Sunday, May 15, 2016


Last month, I commissioned a rig for my long gun.  My long gun is an old Ruger Vaquero with a very low serial number.  My son is a budding leatherworker, and expressed an interest in doing the work, so I sent my Ruger Super Blackhawk home with him to use as a pattern.

Ruger aficionados know that the original Vaquero was built on the Blackhawk sized frame and was dimensionally larger than the Colt Peacemaker.  Indeed, a comparison between my Super Blackhawk and the Vaquero showed very little dimension differences.  Tiny, in fact, and because he would probably wet mold the leather, I didn't want my Vaquero to be wet.  The Super Blackhawk is stainless and moisture won't hurt it.

He asked a bevy of questions and I answered all of them.  I didn't want black leather because I've worn black leather as a cop for over 30 years.  I'm tired of black.  Other than that, I've given him free rein.

He posted on his blog yesterday that it is done.  He is including a knife that he forged himself several years ago, and the knife is one that is period correct over several centuries.  I'll let him tell you about that.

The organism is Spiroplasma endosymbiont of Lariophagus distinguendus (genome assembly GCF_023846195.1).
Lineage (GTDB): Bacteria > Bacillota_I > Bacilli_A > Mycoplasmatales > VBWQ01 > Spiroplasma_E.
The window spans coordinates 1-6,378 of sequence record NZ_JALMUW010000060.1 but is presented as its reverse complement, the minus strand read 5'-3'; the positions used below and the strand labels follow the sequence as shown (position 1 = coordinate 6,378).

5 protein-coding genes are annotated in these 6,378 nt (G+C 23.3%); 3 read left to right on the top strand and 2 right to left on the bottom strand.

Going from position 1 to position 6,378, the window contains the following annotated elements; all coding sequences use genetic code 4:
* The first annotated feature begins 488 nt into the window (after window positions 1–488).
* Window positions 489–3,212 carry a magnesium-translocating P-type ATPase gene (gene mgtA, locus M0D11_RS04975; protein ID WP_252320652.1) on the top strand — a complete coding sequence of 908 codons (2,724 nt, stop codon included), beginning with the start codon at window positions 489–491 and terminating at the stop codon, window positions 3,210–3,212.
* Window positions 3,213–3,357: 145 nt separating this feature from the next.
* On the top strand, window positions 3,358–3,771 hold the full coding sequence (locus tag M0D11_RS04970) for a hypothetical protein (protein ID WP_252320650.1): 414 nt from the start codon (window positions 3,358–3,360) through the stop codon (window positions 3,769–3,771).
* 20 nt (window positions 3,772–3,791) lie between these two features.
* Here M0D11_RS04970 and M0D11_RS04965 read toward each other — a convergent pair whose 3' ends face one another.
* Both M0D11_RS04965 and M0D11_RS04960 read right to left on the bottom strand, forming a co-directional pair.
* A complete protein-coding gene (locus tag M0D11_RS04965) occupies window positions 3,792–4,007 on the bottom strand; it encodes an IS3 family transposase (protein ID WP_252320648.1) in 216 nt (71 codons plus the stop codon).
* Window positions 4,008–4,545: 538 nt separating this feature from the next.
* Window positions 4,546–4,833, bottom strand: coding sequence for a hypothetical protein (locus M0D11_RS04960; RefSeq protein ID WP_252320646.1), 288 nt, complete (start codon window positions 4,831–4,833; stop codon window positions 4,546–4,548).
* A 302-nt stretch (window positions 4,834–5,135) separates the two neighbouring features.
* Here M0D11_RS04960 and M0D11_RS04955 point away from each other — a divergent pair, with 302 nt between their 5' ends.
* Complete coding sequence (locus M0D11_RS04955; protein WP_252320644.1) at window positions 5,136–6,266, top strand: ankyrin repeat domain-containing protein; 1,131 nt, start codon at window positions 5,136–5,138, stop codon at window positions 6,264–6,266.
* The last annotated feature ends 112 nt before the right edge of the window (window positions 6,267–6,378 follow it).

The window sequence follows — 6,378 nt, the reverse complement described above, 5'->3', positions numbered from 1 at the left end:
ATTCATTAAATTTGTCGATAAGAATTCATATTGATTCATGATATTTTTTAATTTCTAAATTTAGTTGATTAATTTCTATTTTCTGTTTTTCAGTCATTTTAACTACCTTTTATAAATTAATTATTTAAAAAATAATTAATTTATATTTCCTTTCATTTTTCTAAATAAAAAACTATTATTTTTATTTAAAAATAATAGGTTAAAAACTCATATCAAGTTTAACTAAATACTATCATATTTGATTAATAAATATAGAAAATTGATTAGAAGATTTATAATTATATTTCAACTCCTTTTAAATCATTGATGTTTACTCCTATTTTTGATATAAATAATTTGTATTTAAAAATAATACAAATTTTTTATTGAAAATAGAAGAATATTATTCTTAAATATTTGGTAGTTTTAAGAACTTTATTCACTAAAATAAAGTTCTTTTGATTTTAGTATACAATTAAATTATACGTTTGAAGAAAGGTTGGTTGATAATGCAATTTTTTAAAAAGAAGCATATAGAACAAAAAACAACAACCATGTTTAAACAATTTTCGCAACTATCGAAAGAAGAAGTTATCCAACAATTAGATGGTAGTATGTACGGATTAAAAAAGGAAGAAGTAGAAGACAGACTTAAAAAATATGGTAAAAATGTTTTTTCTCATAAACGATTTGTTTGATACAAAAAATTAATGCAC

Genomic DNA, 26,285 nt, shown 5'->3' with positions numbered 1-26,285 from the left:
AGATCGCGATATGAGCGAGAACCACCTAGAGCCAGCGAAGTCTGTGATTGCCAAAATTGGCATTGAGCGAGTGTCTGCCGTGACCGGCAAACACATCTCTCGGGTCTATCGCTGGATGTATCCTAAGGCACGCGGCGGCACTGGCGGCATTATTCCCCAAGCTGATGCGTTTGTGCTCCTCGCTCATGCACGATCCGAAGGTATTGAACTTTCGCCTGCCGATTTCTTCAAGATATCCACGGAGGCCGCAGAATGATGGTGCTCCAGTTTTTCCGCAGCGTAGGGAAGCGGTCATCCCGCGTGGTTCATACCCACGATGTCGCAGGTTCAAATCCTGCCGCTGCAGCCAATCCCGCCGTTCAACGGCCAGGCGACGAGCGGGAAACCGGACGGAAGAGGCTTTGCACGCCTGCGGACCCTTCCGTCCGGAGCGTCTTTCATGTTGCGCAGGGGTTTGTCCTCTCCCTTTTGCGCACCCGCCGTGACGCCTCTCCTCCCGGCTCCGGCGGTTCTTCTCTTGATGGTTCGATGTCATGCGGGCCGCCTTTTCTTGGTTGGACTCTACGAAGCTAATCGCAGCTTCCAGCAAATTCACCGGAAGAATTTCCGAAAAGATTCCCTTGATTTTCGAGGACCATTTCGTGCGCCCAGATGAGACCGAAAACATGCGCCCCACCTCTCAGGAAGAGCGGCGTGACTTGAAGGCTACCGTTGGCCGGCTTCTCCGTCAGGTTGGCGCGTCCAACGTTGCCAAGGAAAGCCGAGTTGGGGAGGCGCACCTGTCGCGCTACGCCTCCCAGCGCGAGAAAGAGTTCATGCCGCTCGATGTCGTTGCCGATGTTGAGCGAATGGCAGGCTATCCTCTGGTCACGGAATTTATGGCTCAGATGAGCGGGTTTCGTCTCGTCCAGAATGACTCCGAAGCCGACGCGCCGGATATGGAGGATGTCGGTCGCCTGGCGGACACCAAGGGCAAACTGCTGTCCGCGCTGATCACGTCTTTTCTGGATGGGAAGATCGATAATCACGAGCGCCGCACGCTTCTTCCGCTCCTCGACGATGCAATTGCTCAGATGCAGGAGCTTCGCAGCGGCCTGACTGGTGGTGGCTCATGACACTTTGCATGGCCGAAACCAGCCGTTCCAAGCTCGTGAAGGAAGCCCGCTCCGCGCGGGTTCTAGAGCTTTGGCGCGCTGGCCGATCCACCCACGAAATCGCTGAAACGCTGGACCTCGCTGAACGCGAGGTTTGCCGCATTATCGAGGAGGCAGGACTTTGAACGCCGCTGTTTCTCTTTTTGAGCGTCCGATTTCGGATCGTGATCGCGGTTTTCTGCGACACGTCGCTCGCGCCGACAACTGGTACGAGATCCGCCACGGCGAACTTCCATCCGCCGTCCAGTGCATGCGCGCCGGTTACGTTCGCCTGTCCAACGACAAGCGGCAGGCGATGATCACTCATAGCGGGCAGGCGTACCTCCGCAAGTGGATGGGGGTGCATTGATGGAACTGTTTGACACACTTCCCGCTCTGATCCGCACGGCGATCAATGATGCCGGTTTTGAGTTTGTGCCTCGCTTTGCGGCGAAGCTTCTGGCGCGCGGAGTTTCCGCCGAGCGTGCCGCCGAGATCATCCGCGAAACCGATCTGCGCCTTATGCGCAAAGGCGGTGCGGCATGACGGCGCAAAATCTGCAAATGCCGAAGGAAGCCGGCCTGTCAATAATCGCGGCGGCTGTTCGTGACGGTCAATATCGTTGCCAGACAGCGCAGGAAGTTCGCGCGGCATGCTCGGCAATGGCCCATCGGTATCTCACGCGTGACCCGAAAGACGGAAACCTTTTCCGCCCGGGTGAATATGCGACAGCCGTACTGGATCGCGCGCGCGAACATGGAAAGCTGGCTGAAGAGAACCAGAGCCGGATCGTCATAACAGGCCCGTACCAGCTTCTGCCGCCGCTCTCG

The knife is one I forged from a lawnmower blade in 2009. It's a "boucheron", which is French for "butcher knife". They were very popular amongst the French in the 1700s, but the design is one that looks as if it could have been crafted by any Louisiana boy who knew his way around a forge from the 1700s up to today. Probably because it was! Lol. Actually I can't take all the credit for the forging. My blacksmithing Mentor, a French-Canadian named Marquito walked me through the whole process, and actually did most of the rough forging.
He put the family brand on the handle of the knife, a good touch that identifies the knife as family property.  My Dad and I designed that brad when we were in the cattle business, and we've since adopted it for general family use.  If you see that brand on anything, it belongs to my clan.  Click on the picture below for detail.  Really, there are little things there that this small format doesn't reveal.

I am stoked.  A new gunbelt, a hand-forged knife, a holster with border stamping, and leather cuffs to match.  I am pleased beyond words. 

He's coming up in two weeks, and I'll take possession.  Then, the training begins in earnest.  I've got to learn how to shoot this rig. 

Thanks, son.


The Displaced Louisiana Guy said...

You're very much welcome!

Anonymous said...

Just for your viewing pleasure, some eye candy:

Anonymous said...

Bloody lovely. If I had the scratch I'd commission a belt, 1911 holster, and send him a custom made knife to have a fitted sheath made. Impressive work by your son! As an aside I read his blog as well.